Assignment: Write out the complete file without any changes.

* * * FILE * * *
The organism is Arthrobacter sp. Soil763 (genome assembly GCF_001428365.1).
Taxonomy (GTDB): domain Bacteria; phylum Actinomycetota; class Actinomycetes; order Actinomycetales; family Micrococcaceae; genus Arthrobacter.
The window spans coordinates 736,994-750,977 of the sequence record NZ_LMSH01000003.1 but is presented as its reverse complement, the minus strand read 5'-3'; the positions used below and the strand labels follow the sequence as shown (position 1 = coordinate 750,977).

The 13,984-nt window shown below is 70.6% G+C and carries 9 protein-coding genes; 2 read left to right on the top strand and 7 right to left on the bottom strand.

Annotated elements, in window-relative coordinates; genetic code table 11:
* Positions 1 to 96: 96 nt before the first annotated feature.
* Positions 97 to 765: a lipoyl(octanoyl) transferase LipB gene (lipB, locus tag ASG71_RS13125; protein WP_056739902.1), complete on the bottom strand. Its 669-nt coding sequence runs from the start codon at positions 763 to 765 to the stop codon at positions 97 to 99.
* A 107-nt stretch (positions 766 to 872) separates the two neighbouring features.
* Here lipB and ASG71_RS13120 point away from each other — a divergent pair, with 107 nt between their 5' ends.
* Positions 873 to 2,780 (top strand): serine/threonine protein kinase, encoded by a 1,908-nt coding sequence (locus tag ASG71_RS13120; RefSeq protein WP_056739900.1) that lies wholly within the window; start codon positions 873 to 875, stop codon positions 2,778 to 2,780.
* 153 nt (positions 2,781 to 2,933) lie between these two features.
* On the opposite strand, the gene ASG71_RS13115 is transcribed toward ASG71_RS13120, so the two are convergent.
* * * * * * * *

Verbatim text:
The organism is Arthrobacter sp. Soil763 (genome assembly GCF_001428365.1).
Taxonomy (GTDB): domain Bacteria; phylum Actinomycetota; class Actinomycetes; order Actinomycetales; family Micrococcaceae; genus Arthrobacter.
The window spans coordinates 736,994-750,977 of the sequence record NZ_LMSH01000003.1 but is presented as its reverse complement, the minus strand read 5'-3'; the positions used below and the strand labels follow the sequence as shown (position 1 = coordinate 750,977).

The 13,984-nt window shown below is 70.6% G+C and carries 9 protein-coding genes; 2 read left to right on the top strand and 7 right to left on the bottom strand.

Annotated elements, in window-relative coordinates; genetic code table 11:
* Positions 1 to 96: 96 nt before the first annotated feature.
* Positions 97 to 765: a lipoyl(octanoyl) transferase LipB gene (lipB, locus tag ASG71_RS13125; protein WP_056739902.1), complete on the bottom strand. Its 669-nt coding sequence runs from the start codon at positions 763 to 765 to the stop codon at positions 97 to 99.
* A 107-nt stretch (positions 766 to 872) separates the two neighbouring features.
* Here lipB and ASG71_RS13120 point away from each other — a divergent pair, with 107 nt between their 5' ends.
* Positions 873 to 2,780 (top strand): serine/threonine protein kinase, encoded by a 1,908-nt coding sequence (locus tag ASG71_RS13120; RefSeq protein WP_056739900.1) that lies wholly within the window; start codon positions 873 to 875, stop codon positions 2,778 to 2,780.
* 153 nt (positions 2,781 to 2,933) lie between these two features.
* On the opposite strand, the gene ASG71_RS13115 is transcribed toward ASG71_RS13120, so the two are convergent.